Thursday: Astorga to Rabanal, 22k
Friday: Rabanal to Milaseca, 27k
In Astorga, it was once again proven to me that the Camino always provides. After a shower and nap, I had an intense craving for a pastry. I got about two blocks away from my albergue into the city center looking for a bakery when I was approached by a man who was likely Santiago himself. He was an older gentleman with a leather satchel, English cap, big beard, and bigger smile. Despite the fact that he knew I could not speak Spanish (and he did not speak English), once he identified me as a pelegrina he insisted I follow him back through the parts of the city I just walked through. It was very bizarre and opposite every stranger safety advice that was ever written, but my intuition told me it was ok. (Also the fact that he stopped and talked to some other local women who smiled and didn’t seem concerned for my safety helped). The gentleman whose name I do not know proceeded to show me a bell tower with a funny gong, the Roman history museum, some Roman ruins (which he was very excited to point out had a plaque written in English explaining them), and some lovely gardens around the original city wall, all the while trying to explain the sites through charades. He was clearly very proud of his city, and mostly I just smiled and nodded and said “bonito!” or “si si si!”. At the steps to my albergue, he left with a simple “Buen Camino!”. I loved the tour, but was a little disgruntled I missed out on my pastry. However, as soon as I walked back inside the albergue, I met up with Melissa and Mandie checking into the albergue along with some Italian friends they had made who immediately offered us all fresh cream-filled pastries they had just bought in town. Perfecto!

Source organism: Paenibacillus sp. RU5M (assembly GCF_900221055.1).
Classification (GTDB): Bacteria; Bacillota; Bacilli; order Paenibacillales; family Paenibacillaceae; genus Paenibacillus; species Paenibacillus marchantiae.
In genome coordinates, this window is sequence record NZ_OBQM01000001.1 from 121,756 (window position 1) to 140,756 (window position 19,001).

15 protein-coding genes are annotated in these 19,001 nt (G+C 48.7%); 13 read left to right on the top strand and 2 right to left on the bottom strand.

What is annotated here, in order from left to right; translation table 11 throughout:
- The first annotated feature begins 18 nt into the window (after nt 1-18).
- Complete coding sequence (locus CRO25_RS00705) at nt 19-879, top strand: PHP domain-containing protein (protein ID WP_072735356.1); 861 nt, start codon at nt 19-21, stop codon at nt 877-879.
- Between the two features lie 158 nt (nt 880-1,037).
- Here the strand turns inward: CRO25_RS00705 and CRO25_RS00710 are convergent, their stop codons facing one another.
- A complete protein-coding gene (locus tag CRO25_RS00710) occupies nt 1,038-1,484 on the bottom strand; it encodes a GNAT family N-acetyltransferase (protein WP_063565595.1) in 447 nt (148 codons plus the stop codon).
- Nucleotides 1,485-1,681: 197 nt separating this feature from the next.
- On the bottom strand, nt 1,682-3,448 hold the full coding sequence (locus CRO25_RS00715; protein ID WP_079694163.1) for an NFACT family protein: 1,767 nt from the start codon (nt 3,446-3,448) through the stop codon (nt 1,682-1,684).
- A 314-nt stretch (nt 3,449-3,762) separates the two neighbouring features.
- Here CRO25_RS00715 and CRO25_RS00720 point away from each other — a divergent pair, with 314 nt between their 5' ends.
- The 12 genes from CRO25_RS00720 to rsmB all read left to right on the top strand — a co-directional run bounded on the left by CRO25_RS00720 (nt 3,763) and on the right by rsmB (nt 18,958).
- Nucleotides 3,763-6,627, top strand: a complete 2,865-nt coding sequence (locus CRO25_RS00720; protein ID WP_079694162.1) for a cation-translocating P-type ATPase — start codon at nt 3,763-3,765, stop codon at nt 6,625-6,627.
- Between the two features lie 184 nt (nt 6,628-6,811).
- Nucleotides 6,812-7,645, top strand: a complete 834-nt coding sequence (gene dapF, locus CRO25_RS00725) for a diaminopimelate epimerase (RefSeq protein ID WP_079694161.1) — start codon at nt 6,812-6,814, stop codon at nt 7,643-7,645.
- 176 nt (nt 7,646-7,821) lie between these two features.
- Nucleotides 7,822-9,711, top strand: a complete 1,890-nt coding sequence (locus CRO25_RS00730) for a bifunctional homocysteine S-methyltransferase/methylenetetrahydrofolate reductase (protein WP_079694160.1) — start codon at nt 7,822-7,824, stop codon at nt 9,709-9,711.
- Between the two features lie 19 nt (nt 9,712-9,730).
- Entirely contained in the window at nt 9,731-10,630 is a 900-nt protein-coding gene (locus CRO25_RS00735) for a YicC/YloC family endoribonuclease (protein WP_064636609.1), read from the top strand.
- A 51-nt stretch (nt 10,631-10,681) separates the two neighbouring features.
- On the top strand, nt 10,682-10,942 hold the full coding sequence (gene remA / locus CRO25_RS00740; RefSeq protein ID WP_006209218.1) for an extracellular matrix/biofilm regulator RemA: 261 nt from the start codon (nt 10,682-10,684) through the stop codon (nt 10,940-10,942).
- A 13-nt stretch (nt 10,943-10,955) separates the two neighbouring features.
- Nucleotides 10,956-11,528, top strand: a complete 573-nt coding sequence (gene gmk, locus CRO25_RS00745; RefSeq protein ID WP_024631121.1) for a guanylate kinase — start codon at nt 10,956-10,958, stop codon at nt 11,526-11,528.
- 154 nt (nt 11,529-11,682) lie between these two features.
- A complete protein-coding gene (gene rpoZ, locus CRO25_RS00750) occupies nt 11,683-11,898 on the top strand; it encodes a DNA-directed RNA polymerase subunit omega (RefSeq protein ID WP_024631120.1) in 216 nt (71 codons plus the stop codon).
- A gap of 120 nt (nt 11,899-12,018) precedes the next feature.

Those same Italians then invited us to a homemade dinner. They served wine, bread, risotto, fried fish, and cookies to over 35 people and refused to accept help or payment. (Though we might have promised to cook them an American dinner at some point, which Im slightly worried about.)
It was delicious. Unfortunately, Im not sure my stomach was prepared for such a rich meal, and I got sick again in the middle of the night but felt fine to walk to Rabanal in the morning.
I considered pushing on to Foncebadon, but enjoyed a quiet and restful night on the bottom bunk in Rabanal. Shamus was there as well, but slept through dinner. I made a simple meal of soup and bread and yogurt that I shared with Matin, who has carried his guitar all the way from Holland, and another lovely French-Canadian named Dolores, who is walking the Camino for the third time and confirmed that the third leg of the Camino is what touches your soul. The walk today into the mountains was so beautiful I can easily believe it.
I reached the summit of the first mountain just as the sun was rising (above) and continued along until I reached the highpoint of the entire Camino (below).
Some of the views were simply breathtaking, but the clouds made it difficult to capture with my phone. But it made the climb well worth it!
Some parts looked very similar to my beloved Blue Ridge Mountains, simultaneously lifting my spirits and leaving me with a small ache of homesickness. Only 9 more days to Santiago!